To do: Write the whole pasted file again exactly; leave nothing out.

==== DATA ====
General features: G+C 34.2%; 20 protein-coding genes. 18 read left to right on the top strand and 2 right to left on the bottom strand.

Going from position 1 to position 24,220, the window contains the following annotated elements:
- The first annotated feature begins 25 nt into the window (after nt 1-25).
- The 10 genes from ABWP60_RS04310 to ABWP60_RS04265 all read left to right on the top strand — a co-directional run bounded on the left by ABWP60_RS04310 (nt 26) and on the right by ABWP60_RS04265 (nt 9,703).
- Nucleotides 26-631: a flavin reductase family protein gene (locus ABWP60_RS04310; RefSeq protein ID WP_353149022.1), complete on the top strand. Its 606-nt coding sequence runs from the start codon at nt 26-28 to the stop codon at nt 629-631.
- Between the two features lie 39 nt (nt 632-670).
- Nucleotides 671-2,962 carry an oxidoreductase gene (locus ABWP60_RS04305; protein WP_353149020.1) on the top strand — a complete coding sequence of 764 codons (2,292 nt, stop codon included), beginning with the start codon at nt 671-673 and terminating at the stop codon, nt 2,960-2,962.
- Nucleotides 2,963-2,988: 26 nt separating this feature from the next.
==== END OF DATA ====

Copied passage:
General features: G+C 34.2%; 20 protein-coding genes. 18 read left to right on the top strand and 2 right to left on the bottom strand.

Going from position 1 to position 24,220, the window contains the following annotated elements:
- The first annotated feature begins 25 nt into the window (after nt 1-25).
- The 10 genes from ABWP60_RS04310 to ABWP60_RS04265 all read left to right on the top strand — a co-directional run bounded on the left by ABWP60_RS04310 (nt 26) and on the right by ABWP60_RS04265 (nt 9,703).
- Nucleotides 26-631: a flavin reductase family protein gene (locus ABWP60_RS04310; RefSeq protein ID WP_353149022.1), complete on the top strand. Its 606-nt coding sequence runs from the start codon at nt 26-28 to the stop codon at nt 629-631.
- Between the two features lie 39 nt (nt 632-670).
- Nucleotides 671-2,962 carry an oxidoreductase gene (locus ABWP60_RS04305; protein WP_353149020.1) on the top strand — a complete coding sequence of 764 codons (2,292 nt, stop codon included), beginning with the start codon at nt 671-673 and terminating at the stop codon, nt 2,960-2,962.
- Nucleotides 2,963-2,988: 26 nt separating this feature from the next.